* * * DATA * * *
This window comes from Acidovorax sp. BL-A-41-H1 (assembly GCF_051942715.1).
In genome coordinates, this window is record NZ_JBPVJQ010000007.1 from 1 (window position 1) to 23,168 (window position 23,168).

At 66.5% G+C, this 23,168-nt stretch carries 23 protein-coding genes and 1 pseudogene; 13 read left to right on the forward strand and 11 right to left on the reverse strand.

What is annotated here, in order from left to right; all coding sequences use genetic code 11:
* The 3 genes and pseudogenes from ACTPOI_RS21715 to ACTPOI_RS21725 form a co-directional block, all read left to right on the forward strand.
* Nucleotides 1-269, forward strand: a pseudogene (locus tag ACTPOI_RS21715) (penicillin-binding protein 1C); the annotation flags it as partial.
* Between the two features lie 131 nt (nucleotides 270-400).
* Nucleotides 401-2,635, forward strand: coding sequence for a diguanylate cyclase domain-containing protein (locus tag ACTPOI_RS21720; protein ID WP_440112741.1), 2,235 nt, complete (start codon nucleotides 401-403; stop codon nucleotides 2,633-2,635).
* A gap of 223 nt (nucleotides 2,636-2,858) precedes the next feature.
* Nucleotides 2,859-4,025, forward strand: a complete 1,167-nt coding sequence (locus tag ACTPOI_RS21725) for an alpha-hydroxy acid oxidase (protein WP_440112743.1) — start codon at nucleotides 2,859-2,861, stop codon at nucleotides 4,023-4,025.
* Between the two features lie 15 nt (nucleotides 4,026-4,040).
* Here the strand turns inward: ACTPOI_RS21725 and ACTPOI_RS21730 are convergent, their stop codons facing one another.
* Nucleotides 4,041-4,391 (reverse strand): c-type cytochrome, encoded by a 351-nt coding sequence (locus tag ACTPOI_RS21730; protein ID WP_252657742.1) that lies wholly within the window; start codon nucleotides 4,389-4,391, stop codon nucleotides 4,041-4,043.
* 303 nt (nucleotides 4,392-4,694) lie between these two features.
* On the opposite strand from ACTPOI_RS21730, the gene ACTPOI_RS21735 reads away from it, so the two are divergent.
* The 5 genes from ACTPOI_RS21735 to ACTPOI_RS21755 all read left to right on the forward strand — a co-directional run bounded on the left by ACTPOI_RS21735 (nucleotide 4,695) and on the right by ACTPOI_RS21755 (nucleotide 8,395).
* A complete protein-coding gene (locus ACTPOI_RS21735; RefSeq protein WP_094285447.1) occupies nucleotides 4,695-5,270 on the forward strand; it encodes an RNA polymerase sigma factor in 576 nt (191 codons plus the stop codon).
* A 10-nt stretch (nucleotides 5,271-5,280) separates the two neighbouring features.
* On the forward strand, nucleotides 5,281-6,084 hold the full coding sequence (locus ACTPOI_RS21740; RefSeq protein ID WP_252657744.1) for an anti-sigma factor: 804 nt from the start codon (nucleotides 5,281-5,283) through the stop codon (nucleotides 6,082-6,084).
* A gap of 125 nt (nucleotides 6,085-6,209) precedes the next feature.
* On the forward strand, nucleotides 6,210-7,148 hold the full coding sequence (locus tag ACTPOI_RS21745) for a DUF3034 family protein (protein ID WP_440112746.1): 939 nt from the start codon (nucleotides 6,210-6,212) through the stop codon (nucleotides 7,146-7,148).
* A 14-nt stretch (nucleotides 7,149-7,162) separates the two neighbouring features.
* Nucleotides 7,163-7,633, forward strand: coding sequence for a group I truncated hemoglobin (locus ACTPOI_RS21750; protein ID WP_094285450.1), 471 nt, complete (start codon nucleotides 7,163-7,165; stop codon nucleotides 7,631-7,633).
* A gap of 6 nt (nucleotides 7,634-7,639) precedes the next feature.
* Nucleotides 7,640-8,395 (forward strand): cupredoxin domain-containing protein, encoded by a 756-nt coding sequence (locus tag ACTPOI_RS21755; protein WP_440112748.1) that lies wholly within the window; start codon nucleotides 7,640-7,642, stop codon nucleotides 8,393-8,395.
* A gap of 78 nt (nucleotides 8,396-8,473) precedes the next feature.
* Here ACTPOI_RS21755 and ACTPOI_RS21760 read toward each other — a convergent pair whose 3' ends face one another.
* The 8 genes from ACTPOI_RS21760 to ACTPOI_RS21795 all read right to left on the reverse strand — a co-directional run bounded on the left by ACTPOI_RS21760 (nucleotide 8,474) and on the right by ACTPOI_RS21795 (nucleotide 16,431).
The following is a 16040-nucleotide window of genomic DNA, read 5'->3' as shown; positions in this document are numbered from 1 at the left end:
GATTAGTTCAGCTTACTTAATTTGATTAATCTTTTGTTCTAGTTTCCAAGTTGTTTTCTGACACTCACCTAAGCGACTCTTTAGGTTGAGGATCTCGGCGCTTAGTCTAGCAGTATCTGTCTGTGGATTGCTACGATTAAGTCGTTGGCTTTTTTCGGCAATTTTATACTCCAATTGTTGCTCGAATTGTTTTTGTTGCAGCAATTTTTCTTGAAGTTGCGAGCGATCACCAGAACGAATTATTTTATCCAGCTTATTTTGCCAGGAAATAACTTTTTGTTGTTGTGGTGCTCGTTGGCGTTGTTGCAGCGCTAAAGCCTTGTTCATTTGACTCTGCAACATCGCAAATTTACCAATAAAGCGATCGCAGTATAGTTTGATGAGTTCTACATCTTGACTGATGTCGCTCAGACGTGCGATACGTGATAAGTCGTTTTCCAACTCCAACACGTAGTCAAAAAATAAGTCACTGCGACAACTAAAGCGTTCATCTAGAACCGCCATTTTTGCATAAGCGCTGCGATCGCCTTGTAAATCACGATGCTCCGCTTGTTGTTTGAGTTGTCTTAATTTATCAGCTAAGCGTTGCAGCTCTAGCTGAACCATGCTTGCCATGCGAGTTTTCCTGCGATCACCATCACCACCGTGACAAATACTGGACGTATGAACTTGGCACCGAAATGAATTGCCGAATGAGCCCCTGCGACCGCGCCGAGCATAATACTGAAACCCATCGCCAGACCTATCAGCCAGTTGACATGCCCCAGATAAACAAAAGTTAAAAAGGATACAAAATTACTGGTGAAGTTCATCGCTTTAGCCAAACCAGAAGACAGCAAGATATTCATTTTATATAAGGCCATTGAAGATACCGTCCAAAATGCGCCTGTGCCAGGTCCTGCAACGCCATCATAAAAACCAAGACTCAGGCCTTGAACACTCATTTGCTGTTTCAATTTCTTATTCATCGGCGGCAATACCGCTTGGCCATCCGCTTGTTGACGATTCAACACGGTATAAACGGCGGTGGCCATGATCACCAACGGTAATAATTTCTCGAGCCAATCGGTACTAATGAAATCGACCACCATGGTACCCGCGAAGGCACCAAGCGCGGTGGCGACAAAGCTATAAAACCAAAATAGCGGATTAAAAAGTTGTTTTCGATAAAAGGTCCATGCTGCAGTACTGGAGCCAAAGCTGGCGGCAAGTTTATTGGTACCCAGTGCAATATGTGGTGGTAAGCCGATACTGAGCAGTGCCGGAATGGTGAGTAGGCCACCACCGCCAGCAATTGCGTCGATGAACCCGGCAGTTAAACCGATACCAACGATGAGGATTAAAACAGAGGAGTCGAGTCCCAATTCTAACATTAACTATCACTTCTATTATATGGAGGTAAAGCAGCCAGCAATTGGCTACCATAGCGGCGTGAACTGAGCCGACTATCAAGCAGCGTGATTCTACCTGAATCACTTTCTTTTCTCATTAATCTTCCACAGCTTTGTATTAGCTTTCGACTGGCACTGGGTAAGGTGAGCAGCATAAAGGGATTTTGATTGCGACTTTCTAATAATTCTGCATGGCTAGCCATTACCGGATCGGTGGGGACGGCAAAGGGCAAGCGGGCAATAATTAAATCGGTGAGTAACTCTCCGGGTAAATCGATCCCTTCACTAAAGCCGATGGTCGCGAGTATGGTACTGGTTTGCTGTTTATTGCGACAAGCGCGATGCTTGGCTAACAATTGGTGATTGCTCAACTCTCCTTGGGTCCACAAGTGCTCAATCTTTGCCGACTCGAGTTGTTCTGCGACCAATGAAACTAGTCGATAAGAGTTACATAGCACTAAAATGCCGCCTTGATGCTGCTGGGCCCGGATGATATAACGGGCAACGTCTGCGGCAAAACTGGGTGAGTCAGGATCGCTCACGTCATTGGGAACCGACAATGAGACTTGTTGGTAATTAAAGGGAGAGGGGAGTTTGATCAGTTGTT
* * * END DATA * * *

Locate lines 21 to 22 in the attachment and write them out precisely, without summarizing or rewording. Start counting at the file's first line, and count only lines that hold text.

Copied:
* On the forward strand, nucleotides 6,210-7,148 hold the full coding sequence (locus tag ACTPOI_RS21745) for a DUF3034 family protein (protein ID WP_440112746.1): 939 nt from the start codon (nucleotides 6,210-6,212) through the stop codon (nucleotides 7,146-7,148).
* A 14-nt stretch (nucleotides 7,149-7,162) separates the two neighbouring features.